I decided to use a fairy as a mentor for the beginning of the quest, because he signified a minor thought that pushes Rosenet in a certain, specific direction.  Many times, we may start a major undertaking in our life with a small idea, or action.

Not long after the two have set off on the beginning of their quest, a third traveler is added to their group.  A princess of the kingdom of Matrimé, Pyridee is a strong young woman, who not only enjoys the hunt, but also the beauty of the world around her.  No one knows why she decides to join this group, but the three are a natural fit, the trio that forms the heart and soul of the unicorn’s quest to find his people and once again be reunited with them.

Pyridee epitomizes the new, present day woman.  She is strong, yet possesses a certain kind of fragility, almost worldly, yet naive in many ways.

More to come…

One thing I forgot to mention is that Humbalt is a healing fairy.  Those fairies with healing powers were generally known as “water fairies”.  The area that Humbalt is from is a swamp — thus, this fairy is borne of the water, so is also able to heal.  An interesting point is Rosenet, the unicorn.  His horn is also known as alicorn, known for its curative powers.  In some fantasy stories, as well as true stories, unicorn are hunted by man for their magical curative powers.

Within the next chapters, the three solidify their strength as a group with the addition of two others: Egarot (Egg-ĕ-rō) the griffon, and Anson (Ăn-sŏn) the mischevious, jittery elf.  It is the solidification of this group that allows Rosenet to overcome not only the dangers new lands, but also a persistent creature who attends to thwart their every move, named Sahame (Sĕ-hām).  It is in the second chapter that much of the back story is explained, and why the drive for Rosenet to find his lost people is so great.

Using a griffin and an elf, I drew upon the real meanings behind these types of characters.  The griffin was also thought of as king of the creatures. Griffins are known for guarding treasure and priceless possessions. In antiquity it was a symbol of divine power and a guardian of the divine. The elf is being used not only as a pivotal character, but in the old English tradition. English folktales of the early modern period commonly portray elves as small, elusive people with mischievous personalities.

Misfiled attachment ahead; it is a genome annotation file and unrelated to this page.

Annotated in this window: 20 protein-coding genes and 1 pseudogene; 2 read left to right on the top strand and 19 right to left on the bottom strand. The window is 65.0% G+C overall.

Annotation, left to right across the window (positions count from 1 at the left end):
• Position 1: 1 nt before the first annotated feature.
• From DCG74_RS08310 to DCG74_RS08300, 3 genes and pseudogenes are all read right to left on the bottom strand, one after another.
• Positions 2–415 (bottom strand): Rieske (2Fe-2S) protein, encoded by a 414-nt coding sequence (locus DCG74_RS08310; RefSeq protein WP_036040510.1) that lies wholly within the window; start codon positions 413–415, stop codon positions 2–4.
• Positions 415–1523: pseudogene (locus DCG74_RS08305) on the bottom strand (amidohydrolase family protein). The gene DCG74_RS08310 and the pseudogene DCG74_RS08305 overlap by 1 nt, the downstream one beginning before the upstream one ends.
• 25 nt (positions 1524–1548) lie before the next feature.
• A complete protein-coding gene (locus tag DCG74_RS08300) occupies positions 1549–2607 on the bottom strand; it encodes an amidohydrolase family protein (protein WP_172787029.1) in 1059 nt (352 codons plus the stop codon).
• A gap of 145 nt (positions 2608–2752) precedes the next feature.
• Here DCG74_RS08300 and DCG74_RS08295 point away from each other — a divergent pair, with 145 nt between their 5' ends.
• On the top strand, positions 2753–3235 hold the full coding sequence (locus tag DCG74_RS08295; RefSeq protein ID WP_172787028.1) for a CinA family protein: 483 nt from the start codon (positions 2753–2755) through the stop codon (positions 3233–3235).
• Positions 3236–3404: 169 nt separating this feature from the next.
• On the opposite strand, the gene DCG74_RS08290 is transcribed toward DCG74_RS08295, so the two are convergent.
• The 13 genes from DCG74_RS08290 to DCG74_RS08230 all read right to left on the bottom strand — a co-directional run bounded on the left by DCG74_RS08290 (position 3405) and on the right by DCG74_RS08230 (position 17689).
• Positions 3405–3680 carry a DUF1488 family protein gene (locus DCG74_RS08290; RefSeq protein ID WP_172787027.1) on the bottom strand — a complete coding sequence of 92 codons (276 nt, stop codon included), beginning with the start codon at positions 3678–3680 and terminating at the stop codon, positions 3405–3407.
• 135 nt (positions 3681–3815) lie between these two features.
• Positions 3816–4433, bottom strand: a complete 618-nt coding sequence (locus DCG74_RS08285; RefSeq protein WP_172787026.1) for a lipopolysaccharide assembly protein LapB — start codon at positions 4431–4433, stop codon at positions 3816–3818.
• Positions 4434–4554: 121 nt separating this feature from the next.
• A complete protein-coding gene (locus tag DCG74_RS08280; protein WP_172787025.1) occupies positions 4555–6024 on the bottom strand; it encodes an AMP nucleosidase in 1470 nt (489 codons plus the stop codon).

The quest continues on until the group meets a very old and wise wizard named Gordoneste (Gōr-don-ĕst).   It is Gordoneste who explains all that happened to the lost tribe that Rosenet seeks, and of the final confrontation that must occur between the unicorn and his adversary, Sahame.  It is because of the final confrontation, that Rosenet’s friends unflinchingly offer their lives for his, faced instead with his imminent death, which Humbalt sacrifices his life, for that of the unicorn.  But the wounds are too great, the pain too grave, until Gordoneste decides to give the unicorn a second chance at life, as what he started; a human being.  In return for life however, is the price one must pay–that Rosenet’s memory will be gone, his life as a unicorn lost in time, forever.

When I saw Gordoneste in my mind’s eye, I pictured a wizened old man who stands as straight as a tree, and is as spry as a young man.  In medieval chivalric romance, the wizard often appears as a wise old man and acts as a mentor, with Merlin from the Matter of Britain representing a prime example.

More to come…

So begins the new life of the unicorn, in discovering what it is to be a man…what it is to win, to love, to gain, to lose.  It is this new Rosenet that suffers so many agonies in the pursuit of understanding himself, find the love of his life, losing her to another man.  Frustrated and distraught with pain and grief, he becomes a wanderer, finally regaining the love of one who was lost to him as a unicorn.  And like the cranes, return in spring to find anew, the preciousness of life in all its complexities, taking one day at a time.

The natural spring of life is in all of us.  Some of us prefer to ignore it, others squander it, while still others cherish it.  One look at many FaceBook pages, and you will notice people with hundreds of acquaintances.  Others with perhaps 50, maybe even only 5 or so.  But, if one looks at the numbers of friends that another accumulates, and another that accumulates only a handful, imagine how many lives we all touch…and like the unicorn, how many we can change, for good or ill.

The second book takes up where the beginning of the first book leaves off.  The daughter of Rosenet, convinced by the stories that her father shared with her, vows to herself to free her people on the verge of enslavement.  Her mission is to travel to the far corners of every kingdom in the known land, befriend them, and raise an army to defeat Hautered’s troll army.  This book focuses on Anisse, her quest, and her trials, as she rides forward with a new group, intent on saving a kingdom.

The second book, entitled “From Where the River Wends”, is about the twists and turns in our lives.  It is a quest of one person to win over the hearts and minds of perfect strangers…to ask those people for an offering of their souls, in order to save a small parcel of land, and an otherwise insignificant people.  It is one person’s drive to raise an army, in support of those who cannot; and regain their property, respect and peace of mind.